By KAREN LONG
Legislation born from a recent District 158 referendum would change how taxing bodies ask for tax-rate increases.
House Bill 3602, introduced Feb. 24 by state Rep. Michael Tryon, R-Crystal Lake, would require that tax-rate increases be applied to the taxing body's aggregate rate of all funds, not a single fund as the current law allows.
The bill could be called for discussion by the House Revenue Committee on Thursday. Tryon created the bill in the wake of confusion with Huntley School District 158's 55-cent property-tax-rate increase.
After the November election and approval of a 55-cent tax-rate increase, District 158 officials learned that tax caps had eroded the district's education-fund tax rate from $3.45 to $2.78 per $100 of assessed valuation, and the district is allowed to apply the increase to the $3.45 rate. That would result in a tax-rate increase of $1.22, which would make the fund's maximum $4.
"It's not just a problem in [District] 158," Tryon said, adding that a DuPage County legislator has signed on as a co-sponsor.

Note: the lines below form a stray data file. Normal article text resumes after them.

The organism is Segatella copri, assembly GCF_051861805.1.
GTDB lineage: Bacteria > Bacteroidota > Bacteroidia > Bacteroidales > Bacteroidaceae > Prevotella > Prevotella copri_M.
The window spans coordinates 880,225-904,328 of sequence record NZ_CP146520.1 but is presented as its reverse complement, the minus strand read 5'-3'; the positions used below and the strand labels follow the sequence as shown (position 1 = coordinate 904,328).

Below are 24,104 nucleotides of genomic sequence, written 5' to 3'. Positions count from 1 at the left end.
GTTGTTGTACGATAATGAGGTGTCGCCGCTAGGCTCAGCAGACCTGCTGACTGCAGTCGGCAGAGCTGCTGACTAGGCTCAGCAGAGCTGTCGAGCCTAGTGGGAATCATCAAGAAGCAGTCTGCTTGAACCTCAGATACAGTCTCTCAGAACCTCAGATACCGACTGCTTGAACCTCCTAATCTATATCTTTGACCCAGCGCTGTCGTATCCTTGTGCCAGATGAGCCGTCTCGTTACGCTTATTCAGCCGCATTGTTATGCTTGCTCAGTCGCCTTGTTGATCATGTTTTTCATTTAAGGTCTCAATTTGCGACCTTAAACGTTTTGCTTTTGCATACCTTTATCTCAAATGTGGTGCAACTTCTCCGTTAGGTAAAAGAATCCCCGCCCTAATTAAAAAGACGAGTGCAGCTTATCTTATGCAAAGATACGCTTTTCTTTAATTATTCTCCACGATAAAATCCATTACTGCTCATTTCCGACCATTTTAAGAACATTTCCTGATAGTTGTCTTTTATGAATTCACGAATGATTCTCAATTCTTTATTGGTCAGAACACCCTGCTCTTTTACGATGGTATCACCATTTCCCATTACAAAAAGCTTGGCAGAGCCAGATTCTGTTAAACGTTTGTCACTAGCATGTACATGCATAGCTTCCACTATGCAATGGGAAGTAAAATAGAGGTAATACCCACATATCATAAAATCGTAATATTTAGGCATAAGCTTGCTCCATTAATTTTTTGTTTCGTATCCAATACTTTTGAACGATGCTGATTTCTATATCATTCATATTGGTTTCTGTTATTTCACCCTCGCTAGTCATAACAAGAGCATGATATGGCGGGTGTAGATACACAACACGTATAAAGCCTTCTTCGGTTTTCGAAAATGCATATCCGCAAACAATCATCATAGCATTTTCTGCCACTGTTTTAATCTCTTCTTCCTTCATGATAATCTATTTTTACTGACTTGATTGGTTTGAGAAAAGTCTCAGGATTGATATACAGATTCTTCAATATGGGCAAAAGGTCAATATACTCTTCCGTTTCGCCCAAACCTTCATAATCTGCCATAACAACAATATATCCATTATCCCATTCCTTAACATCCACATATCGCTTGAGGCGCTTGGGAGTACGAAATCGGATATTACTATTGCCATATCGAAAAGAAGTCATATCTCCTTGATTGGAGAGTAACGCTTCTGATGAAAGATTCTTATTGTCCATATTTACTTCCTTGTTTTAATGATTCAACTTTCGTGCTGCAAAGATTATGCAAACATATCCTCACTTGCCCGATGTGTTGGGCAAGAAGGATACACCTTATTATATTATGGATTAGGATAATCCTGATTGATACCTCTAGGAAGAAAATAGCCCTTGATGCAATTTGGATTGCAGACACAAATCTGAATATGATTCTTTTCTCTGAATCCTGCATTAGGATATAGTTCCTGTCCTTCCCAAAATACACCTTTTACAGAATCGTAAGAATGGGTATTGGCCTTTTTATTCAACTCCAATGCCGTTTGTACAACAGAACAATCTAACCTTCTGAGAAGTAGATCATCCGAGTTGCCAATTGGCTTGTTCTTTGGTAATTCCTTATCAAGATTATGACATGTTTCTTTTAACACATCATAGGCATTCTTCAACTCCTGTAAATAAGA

If the bill is passed, referendums will ask for tax-rate increases on overall rates. Tryon said taxing bodies also would have one year to collect the increases; they have five years to reach the maximum rate increase now.
Don Englert, McHenry County regional superintendent of schools, said the requirement of "simple, straightforward English" would help voters understand ballot questions.
"It would require that the increase in rate would be applied in a way that's understandable to someone hearing about it or reading it on the ballot," he said. "I applaud [Tryon]. He's on the right track."
District 158 President Mike Skala had not seen the bill but said he agreed with the concept of making referendums easier to understand.
"I would wholeheartedly support anything to help clarify the law," he said.
McHenry County Clerk Katherine Schultz said discussion of the bill was just starting.
"It's a fresh idea," she said. "We're really at the preliminary stages."